Results tagged ‘ Alexsei Ramirez ’

Jeter Teaches His Critics To Never Sell Him Short

The New York Yankees have reached the halfway mark of the season and they are comfortably in first place in the American League East. This is despite some injuries to some keep players such as Mariano Rivera, Andy Pettitte, Michael Pineda, Brett Gardner and Joba Chamberlain. As we do every year, let’s look at the individual components of the team and issue grades for the first half.  

SHORTSTOP – DEREK JETER (7 HR, 25 RBIs, .303 BA, 43 R, 6 SB)

Who knew that suffering a calf injury that would land you on the 15-day disabled list would be a good thing? For Derek Jeter it was in 2011.

Jeter was forced to miss the 2011 All-Star Game so he could rehab his injured calf at the Yankees’ complex in Tampa, FL. While there, Jeter also worked with one of his first hitting coaches in Gary Denbo to find his old swing. It was that work that likely turned Jeter’s season and his fading career around.

Jeter came off the disabled list lacing hits all over the yard and he picked up his 3000th hit by going 5-for-5 and hitting a home run for No. 3,000 off David Price of the Tampa Bay Rays. From the point he returned to the Yankees until the end of the regular season Jeter hit .344. He ended the season hitting .297 with six home runs and 61 RBIs.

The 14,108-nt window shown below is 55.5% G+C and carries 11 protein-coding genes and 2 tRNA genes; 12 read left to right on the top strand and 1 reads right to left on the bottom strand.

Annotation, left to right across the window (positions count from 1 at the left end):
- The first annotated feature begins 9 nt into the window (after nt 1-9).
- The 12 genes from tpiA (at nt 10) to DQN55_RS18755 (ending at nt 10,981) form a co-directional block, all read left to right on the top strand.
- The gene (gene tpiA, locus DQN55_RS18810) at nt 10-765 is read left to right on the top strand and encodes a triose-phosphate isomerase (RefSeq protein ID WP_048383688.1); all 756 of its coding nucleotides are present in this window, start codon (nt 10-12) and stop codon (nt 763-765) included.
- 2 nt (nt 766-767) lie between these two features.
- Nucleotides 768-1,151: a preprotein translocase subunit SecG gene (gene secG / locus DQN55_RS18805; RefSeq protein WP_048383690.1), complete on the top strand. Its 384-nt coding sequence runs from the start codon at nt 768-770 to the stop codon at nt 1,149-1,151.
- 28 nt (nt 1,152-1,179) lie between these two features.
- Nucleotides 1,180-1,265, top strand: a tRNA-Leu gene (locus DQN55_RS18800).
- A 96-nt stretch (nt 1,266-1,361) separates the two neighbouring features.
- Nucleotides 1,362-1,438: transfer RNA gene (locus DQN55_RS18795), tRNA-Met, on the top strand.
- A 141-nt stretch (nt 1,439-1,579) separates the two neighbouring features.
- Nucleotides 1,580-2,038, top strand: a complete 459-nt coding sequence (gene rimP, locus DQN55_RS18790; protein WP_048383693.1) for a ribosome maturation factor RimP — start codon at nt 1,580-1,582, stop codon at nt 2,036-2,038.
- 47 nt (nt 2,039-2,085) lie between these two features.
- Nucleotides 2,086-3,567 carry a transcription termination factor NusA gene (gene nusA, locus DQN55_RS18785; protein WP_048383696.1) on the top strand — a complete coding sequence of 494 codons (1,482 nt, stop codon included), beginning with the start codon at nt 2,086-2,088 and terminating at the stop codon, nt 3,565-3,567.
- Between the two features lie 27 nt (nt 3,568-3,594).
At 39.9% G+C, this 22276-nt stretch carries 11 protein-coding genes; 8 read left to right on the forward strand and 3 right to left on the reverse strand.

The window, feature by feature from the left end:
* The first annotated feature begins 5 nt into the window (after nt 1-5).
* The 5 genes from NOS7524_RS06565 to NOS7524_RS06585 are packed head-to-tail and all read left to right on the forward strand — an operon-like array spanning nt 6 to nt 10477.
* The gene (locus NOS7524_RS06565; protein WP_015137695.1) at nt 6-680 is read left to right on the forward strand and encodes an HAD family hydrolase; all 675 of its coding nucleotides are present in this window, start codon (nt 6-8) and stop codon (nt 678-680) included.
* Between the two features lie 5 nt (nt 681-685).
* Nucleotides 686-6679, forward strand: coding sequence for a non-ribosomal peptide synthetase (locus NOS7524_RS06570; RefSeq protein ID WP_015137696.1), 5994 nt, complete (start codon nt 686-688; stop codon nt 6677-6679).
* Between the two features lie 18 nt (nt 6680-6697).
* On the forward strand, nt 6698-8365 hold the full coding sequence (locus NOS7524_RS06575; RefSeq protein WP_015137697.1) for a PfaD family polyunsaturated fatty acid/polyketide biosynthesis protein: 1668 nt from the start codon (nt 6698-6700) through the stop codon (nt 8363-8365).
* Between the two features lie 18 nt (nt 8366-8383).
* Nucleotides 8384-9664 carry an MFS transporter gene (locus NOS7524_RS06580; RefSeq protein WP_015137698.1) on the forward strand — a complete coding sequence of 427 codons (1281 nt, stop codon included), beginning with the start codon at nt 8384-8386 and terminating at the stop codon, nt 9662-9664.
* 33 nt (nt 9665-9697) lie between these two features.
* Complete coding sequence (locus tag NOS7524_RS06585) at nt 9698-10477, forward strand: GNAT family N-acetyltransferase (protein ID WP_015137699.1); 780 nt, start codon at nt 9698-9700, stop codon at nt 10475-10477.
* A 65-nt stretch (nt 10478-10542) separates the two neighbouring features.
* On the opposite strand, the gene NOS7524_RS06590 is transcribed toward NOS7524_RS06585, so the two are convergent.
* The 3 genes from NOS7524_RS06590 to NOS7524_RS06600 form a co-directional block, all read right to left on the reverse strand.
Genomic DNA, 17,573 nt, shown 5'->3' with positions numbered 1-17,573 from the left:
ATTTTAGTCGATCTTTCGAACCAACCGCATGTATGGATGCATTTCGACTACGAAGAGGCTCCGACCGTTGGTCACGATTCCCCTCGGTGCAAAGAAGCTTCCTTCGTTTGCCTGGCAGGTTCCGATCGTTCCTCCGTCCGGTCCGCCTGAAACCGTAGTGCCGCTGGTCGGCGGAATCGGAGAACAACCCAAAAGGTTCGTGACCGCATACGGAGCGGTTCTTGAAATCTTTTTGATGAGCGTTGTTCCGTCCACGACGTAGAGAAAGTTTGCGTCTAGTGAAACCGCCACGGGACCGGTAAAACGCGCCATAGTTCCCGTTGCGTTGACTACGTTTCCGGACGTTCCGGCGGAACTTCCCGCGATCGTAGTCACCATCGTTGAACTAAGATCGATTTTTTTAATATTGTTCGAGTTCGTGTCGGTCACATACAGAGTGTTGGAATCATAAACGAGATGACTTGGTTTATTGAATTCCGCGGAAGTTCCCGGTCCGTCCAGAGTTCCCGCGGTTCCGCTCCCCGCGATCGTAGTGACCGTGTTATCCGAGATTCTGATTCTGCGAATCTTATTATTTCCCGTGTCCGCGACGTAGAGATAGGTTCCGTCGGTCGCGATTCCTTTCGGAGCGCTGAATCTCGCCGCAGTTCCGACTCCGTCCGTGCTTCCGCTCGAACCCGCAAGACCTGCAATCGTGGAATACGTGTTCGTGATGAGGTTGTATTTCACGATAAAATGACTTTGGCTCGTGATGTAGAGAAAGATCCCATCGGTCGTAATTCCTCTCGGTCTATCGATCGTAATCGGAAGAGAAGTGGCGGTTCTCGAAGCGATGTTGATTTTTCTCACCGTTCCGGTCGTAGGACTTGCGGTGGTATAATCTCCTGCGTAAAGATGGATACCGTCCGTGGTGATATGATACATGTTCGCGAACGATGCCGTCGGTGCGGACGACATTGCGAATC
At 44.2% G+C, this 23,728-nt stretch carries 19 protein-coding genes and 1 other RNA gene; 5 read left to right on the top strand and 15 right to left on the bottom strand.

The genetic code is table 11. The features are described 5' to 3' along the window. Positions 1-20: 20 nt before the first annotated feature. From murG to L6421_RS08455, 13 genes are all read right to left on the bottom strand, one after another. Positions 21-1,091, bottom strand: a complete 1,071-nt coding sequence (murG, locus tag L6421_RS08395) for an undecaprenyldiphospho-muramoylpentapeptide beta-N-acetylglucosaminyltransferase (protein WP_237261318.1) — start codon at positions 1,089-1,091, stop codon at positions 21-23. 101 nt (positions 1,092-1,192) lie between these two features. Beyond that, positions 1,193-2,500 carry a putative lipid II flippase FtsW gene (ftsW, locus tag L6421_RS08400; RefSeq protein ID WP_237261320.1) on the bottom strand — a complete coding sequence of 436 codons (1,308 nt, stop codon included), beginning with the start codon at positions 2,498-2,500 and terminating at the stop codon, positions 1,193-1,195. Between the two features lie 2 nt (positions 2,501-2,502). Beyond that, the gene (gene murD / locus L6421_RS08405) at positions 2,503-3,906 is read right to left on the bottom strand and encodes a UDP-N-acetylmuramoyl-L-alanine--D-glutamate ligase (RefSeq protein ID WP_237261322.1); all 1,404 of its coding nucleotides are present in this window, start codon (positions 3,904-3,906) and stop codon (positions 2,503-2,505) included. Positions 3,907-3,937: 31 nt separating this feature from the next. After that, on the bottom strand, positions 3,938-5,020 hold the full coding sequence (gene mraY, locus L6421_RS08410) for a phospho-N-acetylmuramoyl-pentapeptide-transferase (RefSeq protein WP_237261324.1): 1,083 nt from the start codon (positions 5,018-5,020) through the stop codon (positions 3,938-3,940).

The question heading into 2012 was could he keep it up? Or was it just a fluke and he would continue his decline at age 38 this summer?

The returns are in for the first half of the 2012 season and it appears it was not a fluke. Derek Jeter is simply Derek Jeter again.

His 103 hits after 81 games was the third-bast total in the majors and Jeter was passing legends like Tony Gwynn, Cal Ripken and Wade Boggs on the all-time hit list seemingly on a daily basis. There are thoughts that he might even have a shot at 4,000 hits, should Jeter choose to continue his career into his 40s.

Jeter simply may be among a handful of players that are the best singles hitters in baseball history. Along with Ty Cobb and Pete Rose, the current generation of players gives us Ichiro Suzuki of the Seattle Mariners and Jeter of the Yankees. These four have to be considered baseball’s elite at what they do best: Rack up hits in bunches.

Jeter’s career batting average is .313 and the fact he is hovering over the .300 mark at the halfway mark proves he has not lost the touch at age 38.

The only thing Jeter may have lost is a bit of his power, though the most he ever hit in one season was a pedestrian 24 in 1999. He also is not able to steal bases as he once did. In 2006, he stole a career-high 34 bags. But he has only stolen more than 18 bases once in his five full seasons after that.